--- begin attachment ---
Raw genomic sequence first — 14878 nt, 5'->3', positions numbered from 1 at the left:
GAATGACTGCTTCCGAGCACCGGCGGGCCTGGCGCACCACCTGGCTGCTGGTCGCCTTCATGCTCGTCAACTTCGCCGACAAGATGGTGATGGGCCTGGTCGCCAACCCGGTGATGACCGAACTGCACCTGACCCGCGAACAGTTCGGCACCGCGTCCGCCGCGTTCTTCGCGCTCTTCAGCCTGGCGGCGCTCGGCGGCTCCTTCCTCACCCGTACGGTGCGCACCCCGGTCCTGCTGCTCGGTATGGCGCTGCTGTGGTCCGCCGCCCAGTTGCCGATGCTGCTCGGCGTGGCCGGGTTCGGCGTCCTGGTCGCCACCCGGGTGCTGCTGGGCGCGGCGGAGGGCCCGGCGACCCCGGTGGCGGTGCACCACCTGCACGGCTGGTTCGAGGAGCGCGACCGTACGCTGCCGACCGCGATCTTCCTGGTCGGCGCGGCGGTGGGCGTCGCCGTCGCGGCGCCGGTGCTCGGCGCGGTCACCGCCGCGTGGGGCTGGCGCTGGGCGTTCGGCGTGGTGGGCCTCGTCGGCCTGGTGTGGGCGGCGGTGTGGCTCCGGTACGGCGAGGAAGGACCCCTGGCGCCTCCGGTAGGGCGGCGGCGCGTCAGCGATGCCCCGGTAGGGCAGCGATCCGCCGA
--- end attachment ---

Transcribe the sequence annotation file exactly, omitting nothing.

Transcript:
Raw genomic sequence first — 14878 nt, 5'->3', positions numbered from 1 at the left:
GAATGACTGCTTCCGAGCACCGGCGGGCCTGGCGCACCACCTGGCTGCTGGTCGCCTTCATGCTCGTCAACTTCGCCGACAAGATGGTGATGGGCCTGGTCGCCAACCCGGTGATGACCGAACTGCACCTGACCCGCGAACAGTTCGGCACCGCGTCCGCCGCGTTCTTCGCGCTCTTCAGCCTGGCGGCGCTCGGCGGCTCCTTCCTCACCCGTACGGTGCGCACCCCGGTCCTGCTGCTCGGTATGGCGCTGCTGTGGTCCGCCGCCCAGTTGCCGATGCTGCTCGGCGTGGCCGGGTTCGGCGTCCTGGTCGCCACCCGGGTGCTGCTGGGCGCGGCGGAGGGCCCGGCGACCCCGGTGGCGGTGCACCACCTGCACGGCTGGTTCGAGGAGCGCGACCGTACGCTGCCGACCGCGATCTTCCTGGTCGGCGCGGCGGTGGGCGTCGCCGTCGCGGCGCCGGTGCTCGGCGCGGTCACCGCCGCGTGGGGCTGGCGCTGGGCGTTCGGCGTGGTGGGCCTCGTCGGCCTGGTGTGGGCGGCGGTGTGGCTCCGGTACGGCGAGGAAGGACCCCTGGCGCCTCCGGTAGGGCGGCGGCGCGTCAGCGATGCCCCGGTAGGGCAGCGATCCGCCGA